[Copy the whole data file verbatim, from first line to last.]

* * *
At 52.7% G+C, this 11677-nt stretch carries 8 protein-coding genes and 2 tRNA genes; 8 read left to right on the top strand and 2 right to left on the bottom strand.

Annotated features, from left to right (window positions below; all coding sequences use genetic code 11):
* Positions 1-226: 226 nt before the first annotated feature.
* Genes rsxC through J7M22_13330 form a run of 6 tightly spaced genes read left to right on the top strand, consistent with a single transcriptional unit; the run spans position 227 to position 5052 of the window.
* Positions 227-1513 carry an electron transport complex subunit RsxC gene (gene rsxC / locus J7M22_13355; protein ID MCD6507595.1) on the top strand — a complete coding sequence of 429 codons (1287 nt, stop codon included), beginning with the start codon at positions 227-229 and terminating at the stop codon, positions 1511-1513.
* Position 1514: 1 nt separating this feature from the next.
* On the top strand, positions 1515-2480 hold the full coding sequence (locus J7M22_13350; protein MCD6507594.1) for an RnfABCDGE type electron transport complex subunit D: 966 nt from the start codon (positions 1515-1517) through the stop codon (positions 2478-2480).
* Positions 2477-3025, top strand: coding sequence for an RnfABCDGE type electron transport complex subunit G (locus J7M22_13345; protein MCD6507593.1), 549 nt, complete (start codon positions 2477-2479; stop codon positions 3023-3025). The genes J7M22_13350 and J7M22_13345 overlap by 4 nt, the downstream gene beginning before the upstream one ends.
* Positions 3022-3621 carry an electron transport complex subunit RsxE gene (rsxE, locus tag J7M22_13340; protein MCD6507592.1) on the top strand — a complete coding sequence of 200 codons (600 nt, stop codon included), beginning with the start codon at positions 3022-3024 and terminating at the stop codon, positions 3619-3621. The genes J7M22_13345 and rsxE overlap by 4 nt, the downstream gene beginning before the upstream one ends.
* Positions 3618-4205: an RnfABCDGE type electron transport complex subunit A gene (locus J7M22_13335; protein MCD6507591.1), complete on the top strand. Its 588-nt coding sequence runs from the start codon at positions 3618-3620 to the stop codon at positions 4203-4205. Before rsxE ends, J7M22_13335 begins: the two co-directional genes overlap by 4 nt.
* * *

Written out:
At 52.7% G+C, this 11677-nt stretch carries 8 protein-coding genes and 2 tRNA genes; 8 read left to right on the top strand and 2 right to left on the bottom strand.

Annotated features, from left to right (window positions below; all coding sequences use genetic code 11):
* Positions 1-226: 226 nt before the first annotated feature.
* Genes rsxC through J7M22_13330 form a run of 6 tightly spaced genes read left to right on the top strand, consistent with a single transcriptional unit; the run spans position 227 to position 5052 of the window.
* Positions 227-1513 carry an electron transport complex subunit RsxC gene (gene rsxC / locus J7M22_13355; protein ID MCD6507595.1) on the top strand — a complete coding sequence of 429 codons (1287 nt, stop codon included), beginning with the start codon at positions 227-229 and terminating at the stop codon, positions 1511-1513.
* Position 1514: 1 nt separating this feature from the next.
* On the top strand, positions 1515-2480 hold the full coding sequence (locus J7M22_13350; protein MCD6507594.1) for an RnfABCDGE type electron transport complex subunit D: 966 nt from the start codon (positions 1515-1517) through the stop codon (positions 2478-2480).
* Positions 2477-3025, top strand: coding sequence for an RnfABCDGE type electron transport complex subunit G (locus J7M22_13345; protein MCD6507593.1), 549 nt, complete (start codon positions 2477-2479; stop codon positions 3023-3025). The genes J7M22_13350 and J7M22_13345 overlap by 4 nt, the downstream gene beginning before the upstream one ends.
* Positions 3022-3621 carry an electron transport complex subunit RsxE gene (rsxE, locus tag J7M22_13340; protein MCD6507592.1) on the top strand — a complete coding sequence of 200 codons (600 nt, stop codon included), beginning with the start codon at positions 3022-3024 and terminating at the stop codon, positions 3619-3621. The genes J7M22_13345 and rsxE overlap by 4 nt, the downstream gene beginning before the upstream one ends.
* Positions 3618-4205: an RnfABCDGE type electron transport complex subunit A gene (locus J7M22_13335; protein MCD6507591.1), complete on the top strand. Its 588-nt coding sequence runs from the start codon at positions 3618-3620 to the stop codon at positions 4203-4205. Before rsxE ends, J7M22_13335 begins: the two co-directional genes overlap by 4 nt.